Fairtrade responds to Grocery Code Adjudicator decision

Image of shopper with basket and bananas

The Fairtrade Foundation responds to the Grocery Code Adjudicator's first independent investigation into supermarkets and their suppliers.


The Fairtrade Foundation responds to the Grocery Code Adjudicator's first independent investigation into supermarkets and their suppliers.

Michael Gidney, Chief Executive, The Fairtrade Foundation, said;

“The Fairtrade Foundation welcomes the findings of the Adjudicator’s investigation into Tesco’s treatment of suppliers. It is clear evidence of the importance of having a supermarket watchdog who is able not just to adjudicate complaints, but also undertake its own proactive investigations to address systemic concerns of fair play in supply chains.

"With better levels of scrutiny and transparency in the grocery market, we hope that these kind of practices, such as unfair or excessively delayed payments of suppliers, will increasingly be consigned to the past. From the farmer in the field, to the shopper in the street or the investor in the board room, a grocery sector built around fairness and sustainability is in all our interests.”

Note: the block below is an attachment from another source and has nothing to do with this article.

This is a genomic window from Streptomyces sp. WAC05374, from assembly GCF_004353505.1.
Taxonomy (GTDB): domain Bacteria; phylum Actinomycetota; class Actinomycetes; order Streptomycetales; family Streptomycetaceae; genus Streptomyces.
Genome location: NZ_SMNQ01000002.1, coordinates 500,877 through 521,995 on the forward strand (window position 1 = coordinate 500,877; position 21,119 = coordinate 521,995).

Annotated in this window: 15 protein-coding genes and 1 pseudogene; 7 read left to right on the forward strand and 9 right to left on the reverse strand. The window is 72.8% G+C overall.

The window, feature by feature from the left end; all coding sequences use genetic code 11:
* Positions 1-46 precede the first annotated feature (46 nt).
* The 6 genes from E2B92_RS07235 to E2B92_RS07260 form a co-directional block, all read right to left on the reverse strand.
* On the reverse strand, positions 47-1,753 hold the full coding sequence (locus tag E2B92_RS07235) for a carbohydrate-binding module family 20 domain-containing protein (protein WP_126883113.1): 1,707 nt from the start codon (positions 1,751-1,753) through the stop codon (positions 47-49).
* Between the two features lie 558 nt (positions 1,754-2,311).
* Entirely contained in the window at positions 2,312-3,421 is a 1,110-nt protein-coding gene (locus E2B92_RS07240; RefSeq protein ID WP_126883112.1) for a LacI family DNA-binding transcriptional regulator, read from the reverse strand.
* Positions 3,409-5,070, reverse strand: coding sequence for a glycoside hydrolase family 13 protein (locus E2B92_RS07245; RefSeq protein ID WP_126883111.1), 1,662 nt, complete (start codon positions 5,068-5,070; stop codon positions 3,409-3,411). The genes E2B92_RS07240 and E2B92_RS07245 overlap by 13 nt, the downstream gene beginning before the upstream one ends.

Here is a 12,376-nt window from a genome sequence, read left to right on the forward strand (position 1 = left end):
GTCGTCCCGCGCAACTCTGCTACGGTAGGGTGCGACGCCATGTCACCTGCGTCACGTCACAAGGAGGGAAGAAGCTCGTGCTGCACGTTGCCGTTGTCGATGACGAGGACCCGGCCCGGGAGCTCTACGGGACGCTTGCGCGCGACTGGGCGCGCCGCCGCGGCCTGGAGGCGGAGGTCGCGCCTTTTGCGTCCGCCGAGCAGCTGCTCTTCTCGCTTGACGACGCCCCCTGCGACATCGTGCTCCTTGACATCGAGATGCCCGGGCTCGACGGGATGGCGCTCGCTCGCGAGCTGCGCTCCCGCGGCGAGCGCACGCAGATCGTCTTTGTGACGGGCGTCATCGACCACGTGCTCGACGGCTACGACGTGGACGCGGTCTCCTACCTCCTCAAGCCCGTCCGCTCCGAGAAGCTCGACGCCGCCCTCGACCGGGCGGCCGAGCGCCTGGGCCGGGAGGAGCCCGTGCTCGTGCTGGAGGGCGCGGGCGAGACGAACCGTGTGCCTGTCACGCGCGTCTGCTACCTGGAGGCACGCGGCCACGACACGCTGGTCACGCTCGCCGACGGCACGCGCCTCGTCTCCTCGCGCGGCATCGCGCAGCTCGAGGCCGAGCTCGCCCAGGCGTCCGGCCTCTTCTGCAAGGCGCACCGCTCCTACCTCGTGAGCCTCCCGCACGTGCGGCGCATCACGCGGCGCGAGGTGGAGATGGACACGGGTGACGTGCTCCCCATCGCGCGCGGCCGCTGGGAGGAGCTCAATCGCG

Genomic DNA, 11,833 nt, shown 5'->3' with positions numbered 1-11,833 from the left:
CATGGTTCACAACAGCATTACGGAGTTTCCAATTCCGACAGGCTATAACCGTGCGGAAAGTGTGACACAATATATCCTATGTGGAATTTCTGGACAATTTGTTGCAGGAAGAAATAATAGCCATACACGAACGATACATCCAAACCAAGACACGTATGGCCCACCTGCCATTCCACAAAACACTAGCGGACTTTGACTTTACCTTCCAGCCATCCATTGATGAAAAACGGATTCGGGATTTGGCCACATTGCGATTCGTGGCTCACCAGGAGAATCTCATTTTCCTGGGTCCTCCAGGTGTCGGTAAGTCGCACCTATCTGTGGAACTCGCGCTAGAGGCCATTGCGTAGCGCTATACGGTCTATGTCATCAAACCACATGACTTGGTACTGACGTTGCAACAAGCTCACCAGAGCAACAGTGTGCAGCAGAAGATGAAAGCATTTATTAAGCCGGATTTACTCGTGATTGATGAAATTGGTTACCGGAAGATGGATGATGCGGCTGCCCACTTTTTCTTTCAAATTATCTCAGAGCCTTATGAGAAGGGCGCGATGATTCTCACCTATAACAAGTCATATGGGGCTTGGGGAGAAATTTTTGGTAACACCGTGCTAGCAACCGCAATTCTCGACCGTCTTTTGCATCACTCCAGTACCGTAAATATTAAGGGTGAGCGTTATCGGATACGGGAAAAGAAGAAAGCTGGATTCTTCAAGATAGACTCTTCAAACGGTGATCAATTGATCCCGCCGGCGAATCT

Justin Avern
Head of Media Relations
020 7440 7686/ 07770 957 451 
Justin.avern@fairtrade.org.uk

Notes to Editors

The Fairtrade Foundation is an independent certification body which licenses the use of the FAIRTRADE Mark on products which meet international Fairtrade standards. This independent consumer label appears on products to show that disadvantaged producers are getting a better deal from trade. Today, more than 1.5 million people – farmers and workers – across more than 74 developing countries benefit from the international Fairtrade system.

Over 5,000 products have been licensed to carry the FAIRTRADE Mark in the UK including coffee, tea, herbal teas, chocolate, cocoa, sugar, bananas, grapes, pineapples, mangoes, avocados, apples, pears, plums, grapefruit, lemons, oranges, satsumas, clementines, mandarins, lychees, dried fruit, juices, smoothies, biscuits, cakes & snacks, honey, jams & preserves, chutney, rice, quinoa, herbs & spices, seeds, nuts, wines, ales, rum, confectionery, muesli, cereal bars, ice-cream, flowers, sports balls, sugar body scrub and cotton products including clothing, homeware, cotton wool, olive oil, gold, silver and platinum.

Awareness of the FAIRTRADE Mark continues to be high in 2014, at a level of 78%. Estimated retail sales of Fairtrade products in 2013 exceeded £1.7 billion.